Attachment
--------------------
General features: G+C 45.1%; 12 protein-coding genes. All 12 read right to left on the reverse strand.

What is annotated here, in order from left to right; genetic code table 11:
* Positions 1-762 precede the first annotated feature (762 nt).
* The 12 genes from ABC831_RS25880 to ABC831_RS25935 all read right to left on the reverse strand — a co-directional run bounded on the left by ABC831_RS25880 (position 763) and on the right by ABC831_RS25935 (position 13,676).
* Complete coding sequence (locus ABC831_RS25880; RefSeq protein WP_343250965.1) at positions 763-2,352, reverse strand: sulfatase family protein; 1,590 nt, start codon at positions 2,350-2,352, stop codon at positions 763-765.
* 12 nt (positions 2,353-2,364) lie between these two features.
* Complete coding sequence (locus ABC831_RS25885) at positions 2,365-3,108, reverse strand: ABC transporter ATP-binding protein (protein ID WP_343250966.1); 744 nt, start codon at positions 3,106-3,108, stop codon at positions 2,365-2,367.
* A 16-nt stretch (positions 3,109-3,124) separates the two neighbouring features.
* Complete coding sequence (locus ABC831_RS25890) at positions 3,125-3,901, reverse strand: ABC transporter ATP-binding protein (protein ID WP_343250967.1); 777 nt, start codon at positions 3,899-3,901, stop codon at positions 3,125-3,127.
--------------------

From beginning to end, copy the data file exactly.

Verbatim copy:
General features: G+C 45.1%; 12 protein-coding genes. All 12 read right to left on the reverse strand.

What is annotated here, in order from left to right; genetic code table 11:
* Positions 1-762 precede the first annotated feature (762 nt).
* The 12 genes from ABC831_RS25880 to ABC831_RS25935 all read right to left on the reverse strand — a co-directional run bounded on the left by ABC831_RS25880 (position 763) and on the right by ABC831_RS25935 (position 13,676).
* Complete coding sequence (locus ABC831_RS25880; RefSeq protein WP_343250965.1) at positions 763-2,352, reverse strand: sulfatase family protein; 1,590 nt, start codon at positions 2,350-2,352, stop codon at positions 763-765.
* 12 nt (positions 2,353-2,364) lie between these two features.
* Complete coding sequence (locus ABC831_RS25885) at positions 2,365-3,108, reverse strand: ABC transporter ATP-binding protein (protein ID WP_343250966.1); 744 nt, start codon at positions 3,106-3,108, stop codon at positions 2,365-2,367.
* A 16-nt stretch (positions 3,109-3,124) separates the two neighbouring features.
* Complete coding sequence (locus ABC831_RS25890) at positions 3,125-3,901, reverse strand: ABC transporter ATP-binding protein (protein ID WP_343250967.1); 777 nt, start codon at positions 3,899-3,901, stop codon at positions 3,125-3,127.